As my wife, former Governor of Michigan Jennifer Granholm, and I argue in our book, A Governor's Story, continuing productivity gains and the huge surplus of cheap labor abroad dictate that efficient capitalists, which Mitt Romney certainly was, can't be trusted to create jobs. After all, the driving purpose of modern American capitalists is to create wealth not jobs.
Do you think we would ever hear Romney say that he and his colleagues assessed acquisitions and start-up investment opportunities in his board meetings by determining which ones would create the most jobs? Of course not. Free market thinkers must answer for the fact that the big problem is not that the invisible hand is being crippled by government, but that it's now moving money like David Copperfield moves coins or Apple moves music -- at lightning speed. The developing world is in a major rush to attract our capital, and our capital is nothing but fluid.
Peter Drucker, a huge believer in market capitalism, was deeply concerned about what is now Romney's Bain problem. Drucker saw that business had become a huge force in American life. And as he argues below: where there is power, there must be some accountability.
Management books tend to focus on the function of management inside its organization. Few yet accept it as a social function. But it is precisely because management has become so pervasive as a social function that it faces its most serious challenge. To whom is management accountable? And for what? On what does management base its power? What gives it legitimacy?
Drucker rightly noted, "These are not business questions or economic questions. They are political questions. Yet they underlie the most serious assault on management in its history -- a far more serious assault than any mounted by Marxists or labor unions." And what did Drucker see as that momentous threat? His three-word answer: "The hostile takeover." Drucker saw that owners like pension funds were "driven by the postulate that the enterprise's sole function is to provide the largest possible immediate gain to the shareholder. In the absence of any other justification for management and enterprise, the 'raider'... too often immediately dismantles or loots the going concern, sacrificing long-range, wealth-producing capacity to short-term gains."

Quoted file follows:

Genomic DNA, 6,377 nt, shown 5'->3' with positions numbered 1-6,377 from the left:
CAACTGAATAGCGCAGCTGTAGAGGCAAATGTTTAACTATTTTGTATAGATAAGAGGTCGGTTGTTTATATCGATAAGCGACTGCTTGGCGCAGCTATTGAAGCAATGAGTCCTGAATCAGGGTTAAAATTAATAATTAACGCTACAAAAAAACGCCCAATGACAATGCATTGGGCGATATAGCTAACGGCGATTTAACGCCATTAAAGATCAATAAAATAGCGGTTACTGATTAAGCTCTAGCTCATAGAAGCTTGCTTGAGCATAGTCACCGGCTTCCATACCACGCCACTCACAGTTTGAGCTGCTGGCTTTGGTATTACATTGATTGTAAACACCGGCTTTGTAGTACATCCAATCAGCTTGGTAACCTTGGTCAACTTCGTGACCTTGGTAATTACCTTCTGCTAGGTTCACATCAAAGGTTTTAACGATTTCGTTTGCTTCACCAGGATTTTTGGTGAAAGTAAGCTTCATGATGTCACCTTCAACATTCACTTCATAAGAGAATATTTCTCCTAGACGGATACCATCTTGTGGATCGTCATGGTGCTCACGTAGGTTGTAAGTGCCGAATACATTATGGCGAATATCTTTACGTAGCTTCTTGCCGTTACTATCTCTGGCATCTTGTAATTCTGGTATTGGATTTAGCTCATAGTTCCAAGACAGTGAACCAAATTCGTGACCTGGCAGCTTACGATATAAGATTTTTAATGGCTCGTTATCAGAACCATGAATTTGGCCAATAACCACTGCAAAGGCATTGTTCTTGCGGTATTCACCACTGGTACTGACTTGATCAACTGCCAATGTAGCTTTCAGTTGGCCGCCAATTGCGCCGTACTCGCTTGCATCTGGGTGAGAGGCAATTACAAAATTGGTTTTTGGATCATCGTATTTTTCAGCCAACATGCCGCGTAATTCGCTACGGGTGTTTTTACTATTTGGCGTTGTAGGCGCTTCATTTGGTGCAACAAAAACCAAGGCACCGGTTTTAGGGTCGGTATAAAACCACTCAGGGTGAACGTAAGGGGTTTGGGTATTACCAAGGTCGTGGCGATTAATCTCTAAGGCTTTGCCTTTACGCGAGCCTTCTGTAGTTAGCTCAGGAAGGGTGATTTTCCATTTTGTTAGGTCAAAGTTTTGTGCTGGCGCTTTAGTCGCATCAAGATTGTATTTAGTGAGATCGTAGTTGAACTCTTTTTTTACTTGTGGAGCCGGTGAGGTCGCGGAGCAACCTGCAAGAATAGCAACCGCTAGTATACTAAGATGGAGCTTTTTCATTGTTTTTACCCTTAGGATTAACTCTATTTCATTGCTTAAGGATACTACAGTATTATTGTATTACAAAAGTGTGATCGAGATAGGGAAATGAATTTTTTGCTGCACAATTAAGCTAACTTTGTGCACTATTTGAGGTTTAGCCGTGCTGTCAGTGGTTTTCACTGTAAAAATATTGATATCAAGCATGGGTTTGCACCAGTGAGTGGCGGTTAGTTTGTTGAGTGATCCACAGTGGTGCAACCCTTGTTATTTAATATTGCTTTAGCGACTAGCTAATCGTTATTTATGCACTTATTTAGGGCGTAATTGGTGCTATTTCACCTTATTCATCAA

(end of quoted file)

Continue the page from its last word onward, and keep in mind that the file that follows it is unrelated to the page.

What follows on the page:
There are those who wouldn't admit to these structural problems, but instead lay a third view at CEO Romney's feet:
View 3: Modern day capitalism can work, but some evil actors abuse it. In this view, CEO's and boards should create shareholder value, but they should also act responsibly regarding the fallout of their actions. Some don't. Newt Gingrich and Rick Perry are trying to pin this tale on Romney, with Perry labeling Romney a "vulture capitalist," who makes wealth by preying on the vulnerable. They postulate and Democrats will no doubt amplify the argument that Romney's no better than the Wall Street guys who bet against the very paper they sold, knowing people down the line who trusted them were going to get left holding a fraction of their investments.
If modern day capitalism is a healthy system distorted by bad actors, then we ought to at least create rules; for example, a separation between banks and investment firms to protect savers. And we ought to spend money to aggressively prosecute the rule-breakers. Yet the modern-day free market people resist nearly every "regulation" as an unnecessary burden (see the gnashing of teeth over Sarbanes-Oxley).
How does it all shake out? That's the conversation we should be having. Although we depend on private sector businesses to create wealth and in turn jobs, modern capitalism does not aim to create jobs. When it does, by definition it holds no preference for American jobs. And by historical reality it is certainly not creating lower-skilled jobs at (heretofore) livable American wages.
It's time for a new discussion of how the business sector can work with government not only to create wealth -- which continues to vastly benefit the already-wealthy -- but to build human capital and human opportunity.
Would that Peter Drucker were still alive to assist with that conversation.